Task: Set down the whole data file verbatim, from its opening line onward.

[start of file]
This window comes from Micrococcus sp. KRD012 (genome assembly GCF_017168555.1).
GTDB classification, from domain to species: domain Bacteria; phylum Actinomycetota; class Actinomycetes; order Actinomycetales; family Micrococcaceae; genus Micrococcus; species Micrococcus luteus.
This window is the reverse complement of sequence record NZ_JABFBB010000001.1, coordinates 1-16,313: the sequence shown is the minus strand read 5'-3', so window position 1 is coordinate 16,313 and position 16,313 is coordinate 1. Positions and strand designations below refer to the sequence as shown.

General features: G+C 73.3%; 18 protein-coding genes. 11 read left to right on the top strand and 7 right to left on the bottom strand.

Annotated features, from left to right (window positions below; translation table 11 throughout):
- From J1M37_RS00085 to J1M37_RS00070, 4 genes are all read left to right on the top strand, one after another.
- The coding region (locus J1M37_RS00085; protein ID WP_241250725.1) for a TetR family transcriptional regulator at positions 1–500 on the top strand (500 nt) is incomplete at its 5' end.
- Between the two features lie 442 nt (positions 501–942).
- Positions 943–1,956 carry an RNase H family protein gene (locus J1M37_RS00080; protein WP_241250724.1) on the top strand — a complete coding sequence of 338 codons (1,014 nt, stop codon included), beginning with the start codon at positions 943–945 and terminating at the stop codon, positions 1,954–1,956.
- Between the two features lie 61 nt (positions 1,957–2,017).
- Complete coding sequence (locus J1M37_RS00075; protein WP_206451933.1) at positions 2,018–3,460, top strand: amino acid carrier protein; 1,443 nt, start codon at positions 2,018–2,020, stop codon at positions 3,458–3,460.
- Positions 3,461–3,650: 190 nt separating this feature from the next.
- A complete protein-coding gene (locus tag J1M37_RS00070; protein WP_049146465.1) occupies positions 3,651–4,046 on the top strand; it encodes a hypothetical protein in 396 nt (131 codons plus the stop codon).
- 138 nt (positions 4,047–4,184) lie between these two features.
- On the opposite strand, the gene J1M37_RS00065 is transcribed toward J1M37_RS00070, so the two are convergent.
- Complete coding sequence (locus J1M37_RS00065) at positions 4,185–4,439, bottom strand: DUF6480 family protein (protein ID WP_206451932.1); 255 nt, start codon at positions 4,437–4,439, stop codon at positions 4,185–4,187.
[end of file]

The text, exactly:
This window comes from Micrococcus sp. KRD012 (genome assembly GCF_017168555.1).
GTDB classification, from domain to species: domain Bacteria; phylum Actinomycetota; class Actinomycetes; order Actinomycetales; family Micrococcaceae; genus Micrococcus; species Micrococcus luteus.
This window is the reverse complement of sequence record NZ_JABFBB010000001.1, coordinates 1-16,313: the sequence shown is the minus strand read 5'-3', so window position 1 is coordinate 16,313 and position 16,313 is coordinate 1. Positions and strand designations below refer to the sequence as shown.

General features: G+C 73.3%; 18 protein-coding genes. 11 read left to right on the top strand and 7 right to left on the bottom strand.

Annotated features, from left to right (window positions below; translation table 11 throughout):
- From J1M37_RS00085 to J1M37_RS00070, 4 genes are all read left to right on the top strand, one after another.
- The coding region (locus J1M37_RS00085; protein ID WP_241250725.1) for a TetR family transcriptional regulator at positions 1–500 on the top strand (500 nt) is incomplete at its 5' end.
- Between the two features lie 442 nt (positions 501–942).
- Positions 943–1,956 carry an RNase H family protein gene (locus J1M37_RS00080; protein WP_241250724.1) on the top strand — a complete coding sequence of 338 codons (1,014 nt, stop codon included), beginning with the start codon at positions 943–945 and terminating at the stop codon, positions 1,954–1,956.
- Between the two features lie 61 nt (positions 1,957–2,017).
- Complete coding sequence (locus J1M37_RS00075; protein WP_206451933.1) at positions 2,018–3,460, top strand: amino acid carrier protein; 1,443 nt, start codon at positions 2,018–2,020, stop codon at positions 3,458–3,460.
- Positions 3,461–3,650: 190 nt separating this feature from the next.
- A complete protein-coding gene (locus tag J1M37_RS00070; protein WP_049146465.1) occupies positions 3,651–4,046 on the top strand; it encodes a hypothetical protein in 396 nt (131 codons plus the stop codon).
- 138 nt (positions 4,047–4,184) lie between these two features.
- On the opposite strand, the gene J1M37_RS00065 is transcribed toward J1M37_RS00070, so the two are convergent.
- Complete coding sequence (locus J1M37_RS00065) at positions 4,185–4,439, bottom strand: DUF6480 family protein (protein ID WP_206451932.1); 255 nt, start codon at positions 4,437–4,439, stop codon at positions 4,185–4,187.